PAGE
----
[Just ignore the dates. There's so much going on, I'm more than a little behind on the log.] On location, day 3 - We spent most of the day following around Chad, a 32-year old farmer in Mapleton. Along with his father, he works several hundred acres of land around town, including the fields he leases from my grandparents' farm. Here's what we spent the day shooting:Changing the course of irrigation water: While the irrigation ditches we shot on Wednesday are concrete-lined with pop-out steel gates, the water Chad changed today was in a field with an unlined dirt ditch. He had hip waders as he took up and moved an 8' plastic tarp that served as a dam, and then he used a shovel to close the 6 or so openings in the side of the ditch that allowed water to flow into the field. It was freakin' (sic) hot (100+ degrees) with no shade. Jeff waded into the ditch to shoot, while I scampered along the bank, pushing through weeds with the boom mike (which is tethered to the camera), trying to keep up.
Feeding lambs in their pens: Completely deserving of their reputations as stupid animals (the theme of Babe notwithstanding), sheep are also extremely smelly. At least when they're in pens where straw and their own manure make up the groundcover. They basically stampeded around behind each other, kicking up dust. Oh, and they licked the hell out of the lens, necessitating several midshoot wipedowns.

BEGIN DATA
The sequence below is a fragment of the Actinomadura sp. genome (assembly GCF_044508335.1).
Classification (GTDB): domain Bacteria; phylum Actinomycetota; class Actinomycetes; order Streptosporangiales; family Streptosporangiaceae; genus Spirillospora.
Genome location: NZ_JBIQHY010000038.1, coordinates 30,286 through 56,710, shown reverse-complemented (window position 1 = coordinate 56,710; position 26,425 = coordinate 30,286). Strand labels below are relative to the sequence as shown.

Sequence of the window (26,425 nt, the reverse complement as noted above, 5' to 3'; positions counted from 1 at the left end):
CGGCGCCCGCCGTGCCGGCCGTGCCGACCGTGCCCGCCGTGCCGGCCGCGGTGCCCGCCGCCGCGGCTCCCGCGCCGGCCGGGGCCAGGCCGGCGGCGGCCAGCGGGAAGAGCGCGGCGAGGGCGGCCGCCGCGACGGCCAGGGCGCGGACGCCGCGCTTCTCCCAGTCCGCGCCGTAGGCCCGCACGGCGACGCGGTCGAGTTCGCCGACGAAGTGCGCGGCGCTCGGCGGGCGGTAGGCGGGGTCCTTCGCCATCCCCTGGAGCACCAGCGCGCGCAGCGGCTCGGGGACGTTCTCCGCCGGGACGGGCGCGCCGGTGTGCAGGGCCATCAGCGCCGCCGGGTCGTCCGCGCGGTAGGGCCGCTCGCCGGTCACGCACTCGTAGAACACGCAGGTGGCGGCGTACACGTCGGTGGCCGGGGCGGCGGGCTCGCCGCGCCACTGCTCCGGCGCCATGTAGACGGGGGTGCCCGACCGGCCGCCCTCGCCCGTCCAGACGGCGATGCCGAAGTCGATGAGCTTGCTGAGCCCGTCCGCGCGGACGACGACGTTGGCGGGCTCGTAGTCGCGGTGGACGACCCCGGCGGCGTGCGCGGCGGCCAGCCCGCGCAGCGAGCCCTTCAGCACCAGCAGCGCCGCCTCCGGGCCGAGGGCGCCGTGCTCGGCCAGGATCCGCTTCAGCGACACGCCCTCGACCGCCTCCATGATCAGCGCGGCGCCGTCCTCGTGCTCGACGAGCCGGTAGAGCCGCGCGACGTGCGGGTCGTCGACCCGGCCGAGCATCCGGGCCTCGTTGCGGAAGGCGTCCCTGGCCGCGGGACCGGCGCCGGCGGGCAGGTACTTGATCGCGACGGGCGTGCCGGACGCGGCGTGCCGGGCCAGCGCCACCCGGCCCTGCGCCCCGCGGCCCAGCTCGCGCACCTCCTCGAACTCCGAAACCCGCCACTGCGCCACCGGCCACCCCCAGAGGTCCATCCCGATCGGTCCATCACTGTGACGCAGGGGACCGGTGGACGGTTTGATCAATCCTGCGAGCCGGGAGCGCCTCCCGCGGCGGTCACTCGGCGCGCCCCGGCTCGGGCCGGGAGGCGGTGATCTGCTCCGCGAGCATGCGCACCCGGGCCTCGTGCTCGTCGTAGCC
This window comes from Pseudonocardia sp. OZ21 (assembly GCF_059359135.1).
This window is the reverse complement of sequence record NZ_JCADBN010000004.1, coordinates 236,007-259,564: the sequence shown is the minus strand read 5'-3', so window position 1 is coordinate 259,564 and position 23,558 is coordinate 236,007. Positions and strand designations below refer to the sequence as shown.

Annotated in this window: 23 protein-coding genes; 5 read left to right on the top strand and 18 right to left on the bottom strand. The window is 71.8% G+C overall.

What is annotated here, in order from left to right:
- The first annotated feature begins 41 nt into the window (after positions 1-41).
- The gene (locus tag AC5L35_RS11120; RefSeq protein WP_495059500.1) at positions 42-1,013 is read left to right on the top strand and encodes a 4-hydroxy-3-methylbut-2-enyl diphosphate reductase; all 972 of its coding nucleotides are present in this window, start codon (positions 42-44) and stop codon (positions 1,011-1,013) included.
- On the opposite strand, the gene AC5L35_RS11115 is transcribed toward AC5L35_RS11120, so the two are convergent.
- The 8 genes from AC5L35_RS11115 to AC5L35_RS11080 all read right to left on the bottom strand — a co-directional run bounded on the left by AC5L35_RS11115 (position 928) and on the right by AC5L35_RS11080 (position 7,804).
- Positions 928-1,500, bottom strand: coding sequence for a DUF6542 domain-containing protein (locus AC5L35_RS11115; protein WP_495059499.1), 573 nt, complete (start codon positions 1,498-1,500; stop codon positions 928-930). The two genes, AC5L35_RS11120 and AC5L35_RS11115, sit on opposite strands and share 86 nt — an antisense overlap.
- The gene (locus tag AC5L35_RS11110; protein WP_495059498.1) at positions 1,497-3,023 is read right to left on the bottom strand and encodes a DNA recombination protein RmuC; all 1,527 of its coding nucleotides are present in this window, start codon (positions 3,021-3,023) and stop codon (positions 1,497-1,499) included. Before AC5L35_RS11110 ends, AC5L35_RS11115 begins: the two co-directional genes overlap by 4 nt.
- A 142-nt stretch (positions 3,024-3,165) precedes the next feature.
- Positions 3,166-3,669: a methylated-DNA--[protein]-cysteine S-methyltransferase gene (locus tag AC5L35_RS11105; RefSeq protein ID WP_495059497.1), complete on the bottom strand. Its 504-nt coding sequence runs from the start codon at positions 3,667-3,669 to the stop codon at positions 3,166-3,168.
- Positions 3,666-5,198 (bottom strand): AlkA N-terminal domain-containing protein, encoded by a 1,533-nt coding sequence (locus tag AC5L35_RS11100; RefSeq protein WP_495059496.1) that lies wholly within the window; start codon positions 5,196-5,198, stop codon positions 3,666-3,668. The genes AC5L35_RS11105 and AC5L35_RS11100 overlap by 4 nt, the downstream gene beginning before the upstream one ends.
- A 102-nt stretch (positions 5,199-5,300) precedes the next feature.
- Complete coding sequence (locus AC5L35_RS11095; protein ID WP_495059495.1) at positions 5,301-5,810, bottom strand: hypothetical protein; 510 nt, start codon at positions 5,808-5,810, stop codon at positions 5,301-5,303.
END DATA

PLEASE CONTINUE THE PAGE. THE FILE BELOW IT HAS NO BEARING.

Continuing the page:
Cutting grain: We followed and rode along as Chad and his 10-year old nephew cut a field of grain with a combine (Check out ebay to see what a combine looks like.), which kicked up mad amounts of dust and chaff. Their field is located right across from a small subdivision, which was built on top of an alfalfa field. All in all, it was a hot, dirty, tiring day, and I felt like a total city poseur by the time it was over.
So after dinner, we went to Ream's, a grocery/western wear store, and bought big silver belt buckles with our initials on them. (Sure put a stop to that whole "poseur" thing, let me tell ya).